- The Washington Times - Monday, October 24, 2005


A federal judge ruled yesterday that prosecutors can use the confession of a Falls Church man charged with joining al Qaeda and plotting to assassinate President Bush, despite defense claims that the confession was obtained through torture by Saudi Arabian interrogators.

U.S. District Judge Gerald Bruce Lee issued a one-page ruling late yesterday, saying he would explain his rationale in a forthcoming order.

The ruling came after a six-day hearing in Alexandria in which Ahmed Omar Abu Ali testified that the Saudi security force known as the Mubahith whipped his back, kicked him in the stomach and pulled on his beard to obtain a confession.

Abu Ali’s lawyers had sought to have the confession tossed out and the entire case dismissed. But Judge Lee’s ruling means that the trial will go forward this week, with jury selection today and opening statements as early as Thursday.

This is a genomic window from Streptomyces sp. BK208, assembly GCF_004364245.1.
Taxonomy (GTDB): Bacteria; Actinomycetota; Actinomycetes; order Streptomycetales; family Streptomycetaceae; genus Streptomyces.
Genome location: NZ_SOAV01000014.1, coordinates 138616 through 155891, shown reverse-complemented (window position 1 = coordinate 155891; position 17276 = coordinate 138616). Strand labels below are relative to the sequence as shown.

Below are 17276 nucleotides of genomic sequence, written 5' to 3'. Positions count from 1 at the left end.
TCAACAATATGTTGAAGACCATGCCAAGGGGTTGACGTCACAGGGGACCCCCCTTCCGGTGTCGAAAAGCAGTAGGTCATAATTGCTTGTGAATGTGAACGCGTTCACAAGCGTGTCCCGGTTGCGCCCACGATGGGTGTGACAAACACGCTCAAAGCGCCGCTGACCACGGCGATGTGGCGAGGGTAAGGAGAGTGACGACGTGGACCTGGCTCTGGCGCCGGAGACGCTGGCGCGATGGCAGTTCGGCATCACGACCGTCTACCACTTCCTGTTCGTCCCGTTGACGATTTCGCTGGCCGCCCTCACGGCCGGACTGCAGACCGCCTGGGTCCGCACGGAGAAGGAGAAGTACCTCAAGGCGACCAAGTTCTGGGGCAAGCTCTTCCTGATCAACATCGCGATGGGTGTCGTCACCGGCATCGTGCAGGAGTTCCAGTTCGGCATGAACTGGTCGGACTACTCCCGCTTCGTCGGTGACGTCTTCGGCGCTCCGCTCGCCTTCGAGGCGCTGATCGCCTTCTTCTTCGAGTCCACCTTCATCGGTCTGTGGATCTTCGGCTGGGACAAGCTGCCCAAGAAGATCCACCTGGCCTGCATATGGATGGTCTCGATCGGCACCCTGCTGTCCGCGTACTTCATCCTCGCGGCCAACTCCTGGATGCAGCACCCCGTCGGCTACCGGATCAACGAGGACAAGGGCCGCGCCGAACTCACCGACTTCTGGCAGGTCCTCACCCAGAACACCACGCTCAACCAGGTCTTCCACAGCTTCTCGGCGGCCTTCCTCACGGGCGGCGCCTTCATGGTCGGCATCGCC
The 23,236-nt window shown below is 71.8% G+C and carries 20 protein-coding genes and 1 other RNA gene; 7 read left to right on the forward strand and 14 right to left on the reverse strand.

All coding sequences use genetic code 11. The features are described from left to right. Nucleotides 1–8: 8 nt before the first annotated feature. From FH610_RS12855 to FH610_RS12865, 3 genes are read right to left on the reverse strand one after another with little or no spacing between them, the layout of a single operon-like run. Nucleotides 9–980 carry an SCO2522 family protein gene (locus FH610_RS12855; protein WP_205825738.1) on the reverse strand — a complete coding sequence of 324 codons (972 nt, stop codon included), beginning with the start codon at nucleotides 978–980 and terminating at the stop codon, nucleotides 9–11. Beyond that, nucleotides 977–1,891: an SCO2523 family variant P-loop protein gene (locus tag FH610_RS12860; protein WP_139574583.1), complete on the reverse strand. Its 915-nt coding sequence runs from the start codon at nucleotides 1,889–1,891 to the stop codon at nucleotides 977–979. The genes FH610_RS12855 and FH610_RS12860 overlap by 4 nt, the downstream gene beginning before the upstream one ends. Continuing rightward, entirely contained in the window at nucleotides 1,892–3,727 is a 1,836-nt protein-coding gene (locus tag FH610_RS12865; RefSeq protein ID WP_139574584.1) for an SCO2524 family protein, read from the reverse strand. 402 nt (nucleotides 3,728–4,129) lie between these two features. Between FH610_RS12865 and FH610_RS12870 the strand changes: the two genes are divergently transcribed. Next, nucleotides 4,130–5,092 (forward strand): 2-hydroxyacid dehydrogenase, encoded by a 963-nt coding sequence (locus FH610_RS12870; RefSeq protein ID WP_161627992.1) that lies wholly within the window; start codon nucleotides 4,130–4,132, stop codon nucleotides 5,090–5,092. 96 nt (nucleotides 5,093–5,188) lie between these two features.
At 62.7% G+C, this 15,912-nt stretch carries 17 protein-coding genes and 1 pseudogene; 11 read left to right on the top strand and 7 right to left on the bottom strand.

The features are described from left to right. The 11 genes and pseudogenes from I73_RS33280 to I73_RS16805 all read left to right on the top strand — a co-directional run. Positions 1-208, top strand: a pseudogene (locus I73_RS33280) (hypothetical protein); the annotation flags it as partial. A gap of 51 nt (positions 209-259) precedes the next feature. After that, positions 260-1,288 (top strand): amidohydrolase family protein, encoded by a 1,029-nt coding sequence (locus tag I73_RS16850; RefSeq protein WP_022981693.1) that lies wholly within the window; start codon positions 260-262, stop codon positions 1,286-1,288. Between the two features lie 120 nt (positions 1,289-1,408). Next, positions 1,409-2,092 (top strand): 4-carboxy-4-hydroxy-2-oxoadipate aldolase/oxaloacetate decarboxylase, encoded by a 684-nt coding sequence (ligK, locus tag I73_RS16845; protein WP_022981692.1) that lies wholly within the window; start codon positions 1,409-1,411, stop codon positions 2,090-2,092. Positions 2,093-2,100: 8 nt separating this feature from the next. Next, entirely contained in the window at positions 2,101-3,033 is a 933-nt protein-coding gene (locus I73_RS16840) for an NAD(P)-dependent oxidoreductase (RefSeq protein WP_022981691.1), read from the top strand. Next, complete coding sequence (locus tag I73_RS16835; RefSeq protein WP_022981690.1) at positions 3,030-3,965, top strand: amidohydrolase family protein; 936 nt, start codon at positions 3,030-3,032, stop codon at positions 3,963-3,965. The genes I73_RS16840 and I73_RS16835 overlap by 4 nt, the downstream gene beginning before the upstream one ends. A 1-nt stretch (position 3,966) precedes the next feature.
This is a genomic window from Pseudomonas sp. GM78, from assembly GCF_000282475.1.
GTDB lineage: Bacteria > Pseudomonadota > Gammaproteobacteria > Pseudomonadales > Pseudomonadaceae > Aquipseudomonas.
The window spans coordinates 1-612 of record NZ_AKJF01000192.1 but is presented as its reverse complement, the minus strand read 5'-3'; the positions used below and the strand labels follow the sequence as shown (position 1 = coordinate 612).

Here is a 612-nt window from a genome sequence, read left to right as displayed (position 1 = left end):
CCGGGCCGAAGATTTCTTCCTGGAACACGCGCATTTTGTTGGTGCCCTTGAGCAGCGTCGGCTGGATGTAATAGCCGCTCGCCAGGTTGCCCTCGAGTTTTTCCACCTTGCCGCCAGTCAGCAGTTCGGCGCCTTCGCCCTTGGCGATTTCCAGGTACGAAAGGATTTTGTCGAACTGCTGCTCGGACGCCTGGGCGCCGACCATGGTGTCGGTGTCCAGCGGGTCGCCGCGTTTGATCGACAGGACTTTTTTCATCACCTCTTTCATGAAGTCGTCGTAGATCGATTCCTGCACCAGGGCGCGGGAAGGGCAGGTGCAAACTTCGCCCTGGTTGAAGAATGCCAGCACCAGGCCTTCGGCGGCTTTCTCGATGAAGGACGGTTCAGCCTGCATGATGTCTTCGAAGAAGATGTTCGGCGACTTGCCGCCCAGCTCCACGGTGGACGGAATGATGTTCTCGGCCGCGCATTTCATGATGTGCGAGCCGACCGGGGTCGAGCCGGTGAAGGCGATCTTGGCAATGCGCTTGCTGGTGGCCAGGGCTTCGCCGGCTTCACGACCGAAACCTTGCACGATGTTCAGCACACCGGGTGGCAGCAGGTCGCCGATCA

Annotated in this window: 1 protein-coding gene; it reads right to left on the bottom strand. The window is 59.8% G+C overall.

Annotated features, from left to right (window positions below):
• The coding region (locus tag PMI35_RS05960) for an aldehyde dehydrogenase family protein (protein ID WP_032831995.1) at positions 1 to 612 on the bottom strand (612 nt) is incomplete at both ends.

Defense attorneys cannot appeal the ruling until after the trial.

Prosecutors said Abu Ali’s confession was voluntary. They cited a 13-minute videotaped confession in which he ad-libbed jokes and pantomimed the use of an assault rifle.

Abu Ali, 24, who in 1999 was valedictorian at an Islamic high school in Northern Virginia, is charged in a nine-count indictment with conspiracy to assassinate the president, conspiracy to commit aircraft piracy, providing material support to al Qaeda and other crimes. He faces life in prison if convicted.

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